e-Book Priestblock 25487: A Memior of Dachau epub downloadAuthor: Mr. Jean Bernard
Pages: 177 pages
Publisher: Zaccheus Press (October 28, 2007)
Size ePUB: 1119 kb
Size Fb2: 1705 kb
Size DJVU: 1946 kb
Format: mbr mobi docx doc
e-Book Priestblock 25487: A Memior of Dachau epub download
by Mr. Jean Bernard
Fascinating book about the many priests and religious Evangelists who were locked away in concentration blocks as well.
Fascinating book about the many priests and religious Evangelists who were locked away in concentration blocks as well. Having lived in Germany for 13 years, have visited Dachau and saw the horrible dormitories and crematories and the famous sign above the entrance: "Arbeit Macht Uns Frei" "Work Makes Us Free. While 6 million Jews were murdered, 9 million people died, including Gypsies, Romanians, Religious professionals, Nuns, and many others who would not look the oth er way.
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Priestblock 25487: A Memoir of Dachau.
Father Jean Bernard (13 August 1907 – 1 September 1994) was a Catholic priest from Luxembourg who was imprisoned from May 1941 to August 1942 in the Nazi concentration camp at Dachau. He was released for nine days in February 1942 and allowed to return to Luxembourg, an episode which he later wrote about in his memoirs of the camp and which was turned into a film.
Priestblock 25487 - A Memoir of Dachau. I read this book in 2 days. This true story is fascinating and shows what priests endured at the hands of the Nazis. In May Father Jean Bernard was arrested for denouncing the Nazis and deported from his native Luxembourg to Dachau's "Priest Block," a barracks that housed.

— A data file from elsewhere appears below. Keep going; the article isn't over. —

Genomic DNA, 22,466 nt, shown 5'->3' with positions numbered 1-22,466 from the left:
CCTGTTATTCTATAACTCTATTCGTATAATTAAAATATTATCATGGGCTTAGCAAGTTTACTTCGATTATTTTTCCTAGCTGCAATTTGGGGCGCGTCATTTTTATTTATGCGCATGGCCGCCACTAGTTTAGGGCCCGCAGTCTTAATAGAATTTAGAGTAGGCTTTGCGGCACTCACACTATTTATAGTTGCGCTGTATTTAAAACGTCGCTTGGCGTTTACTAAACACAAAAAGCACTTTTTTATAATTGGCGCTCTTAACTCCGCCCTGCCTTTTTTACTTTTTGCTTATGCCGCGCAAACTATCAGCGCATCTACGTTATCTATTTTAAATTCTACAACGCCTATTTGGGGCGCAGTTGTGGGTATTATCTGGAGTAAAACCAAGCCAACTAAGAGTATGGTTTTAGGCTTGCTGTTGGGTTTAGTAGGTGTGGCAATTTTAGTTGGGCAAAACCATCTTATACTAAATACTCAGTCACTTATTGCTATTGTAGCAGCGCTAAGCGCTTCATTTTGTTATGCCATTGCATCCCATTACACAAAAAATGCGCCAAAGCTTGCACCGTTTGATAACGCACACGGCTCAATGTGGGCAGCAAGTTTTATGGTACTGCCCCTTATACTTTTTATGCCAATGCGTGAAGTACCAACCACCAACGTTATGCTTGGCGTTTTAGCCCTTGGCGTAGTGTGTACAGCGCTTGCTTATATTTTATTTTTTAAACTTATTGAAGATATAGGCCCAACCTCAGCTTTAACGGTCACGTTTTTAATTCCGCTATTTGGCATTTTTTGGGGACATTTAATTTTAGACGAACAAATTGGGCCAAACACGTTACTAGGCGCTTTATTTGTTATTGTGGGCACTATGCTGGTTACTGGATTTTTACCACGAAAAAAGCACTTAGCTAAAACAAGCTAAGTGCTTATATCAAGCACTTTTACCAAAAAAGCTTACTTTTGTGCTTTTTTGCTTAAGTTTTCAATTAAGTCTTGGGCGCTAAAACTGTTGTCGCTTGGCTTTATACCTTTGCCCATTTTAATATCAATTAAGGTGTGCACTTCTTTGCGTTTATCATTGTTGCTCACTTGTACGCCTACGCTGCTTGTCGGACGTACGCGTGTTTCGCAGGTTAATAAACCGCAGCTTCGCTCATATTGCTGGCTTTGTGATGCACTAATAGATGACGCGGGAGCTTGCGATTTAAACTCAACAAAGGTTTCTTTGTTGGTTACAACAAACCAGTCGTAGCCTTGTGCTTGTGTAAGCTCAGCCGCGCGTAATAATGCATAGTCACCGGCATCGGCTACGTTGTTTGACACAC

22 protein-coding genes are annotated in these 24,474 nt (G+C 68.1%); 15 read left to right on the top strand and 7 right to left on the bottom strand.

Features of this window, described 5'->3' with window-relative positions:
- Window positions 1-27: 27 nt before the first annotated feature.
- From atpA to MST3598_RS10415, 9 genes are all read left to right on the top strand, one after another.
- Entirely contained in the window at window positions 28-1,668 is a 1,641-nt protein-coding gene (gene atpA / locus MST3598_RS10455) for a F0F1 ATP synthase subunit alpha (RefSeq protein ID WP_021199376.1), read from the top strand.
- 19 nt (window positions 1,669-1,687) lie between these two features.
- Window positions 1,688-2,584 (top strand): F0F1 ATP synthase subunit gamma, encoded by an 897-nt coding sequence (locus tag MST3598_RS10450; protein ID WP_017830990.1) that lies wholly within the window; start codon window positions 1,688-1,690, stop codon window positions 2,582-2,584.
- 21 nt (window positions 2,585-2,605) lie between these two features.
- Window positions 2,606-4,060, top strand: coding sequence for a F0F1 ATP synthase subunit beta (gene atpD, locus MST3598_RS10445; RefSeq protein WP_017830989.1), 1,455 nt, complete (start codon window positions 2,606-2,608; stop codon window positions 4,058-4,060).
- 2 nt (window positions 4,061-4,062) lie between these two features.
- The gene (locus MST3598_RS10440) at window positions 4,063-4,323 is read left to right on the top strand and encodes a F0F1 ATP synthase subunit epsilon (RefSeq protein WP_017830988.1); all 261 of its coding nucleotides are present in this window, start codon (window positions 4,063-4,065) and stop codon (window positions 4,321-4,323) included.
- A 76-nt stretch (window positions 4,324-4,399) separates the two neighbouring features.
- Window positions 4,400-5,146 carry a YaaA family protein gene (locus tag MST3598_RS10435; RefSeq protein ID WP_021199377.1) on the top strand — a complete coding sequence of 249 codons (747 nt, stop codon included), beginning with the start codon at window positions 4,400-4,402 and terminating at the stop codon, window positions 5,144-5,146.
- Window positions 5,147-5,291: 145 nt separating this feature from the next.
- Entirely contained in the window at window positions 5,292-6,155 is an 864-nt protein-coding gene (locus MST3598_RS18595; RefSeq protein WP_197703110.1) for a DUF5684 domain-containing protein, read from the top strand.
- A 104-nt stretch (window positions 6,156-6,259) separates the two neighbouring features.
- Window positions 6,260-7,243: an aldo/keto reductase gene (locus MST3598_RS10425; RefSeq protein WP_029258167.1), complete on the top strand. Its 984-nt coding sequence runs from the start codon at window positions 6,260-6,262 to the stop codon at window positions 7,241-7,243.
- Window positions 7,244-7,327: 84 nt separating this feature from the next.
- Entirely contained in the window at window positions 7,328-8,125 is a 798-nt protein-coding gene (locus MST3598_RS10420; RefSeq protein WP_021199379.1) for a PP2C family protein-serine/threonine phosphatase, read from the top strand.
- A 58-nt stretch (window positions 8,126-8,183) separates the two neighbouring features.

Father Jean Bernard (13 August 1907 – 1 September 1994) was a Catholic priest from Luxembourg who was imprisoned from May 1941 to August 1942 in the Nazi concentration camp at. .'Priestblock 25487: A Memoir of Dachau.
There is no street, nor anything else, at Dachau that is named after Father Jean Bernard, who wrote the book Priestblock 25487 in which he claimed that he never knew why he was arrested by the German Gestapo in January 1941. The number in the title of the book is Father Bernard’s prisoner identification number. The very first sentence in the Forward of Father Bernard’s book is this: I unburdened myself of the pages that follow immediately after my release.
History of Roman Catholicism in Germany. Priest Barracks of Dachau Concentration Camp
History of Roman Catholicism in Germany. Priest Barracks of Dachau Concentration Camp. The Ninth Day. ▾Book descriptions. n 1941, Father Jean Bernard was arrested for denouncing the Nazis and sent to Dachau’s Priest Block, a barracks that housed more than 3,000 clergymen of various denominations (mainly Roman Catholic priests). Priestblock 25487 tells the gripping true story of his survival amid brutality, degradation and torture. Casts light into dark and prviously neglected corners of the horror that was the Third Reich.
Jean Bernard was arrested for denouncing the Nazis and imprisoned in Dachau's Priest Block, a barracks that . A view of life insed of Dachau. com User, December 7, 2007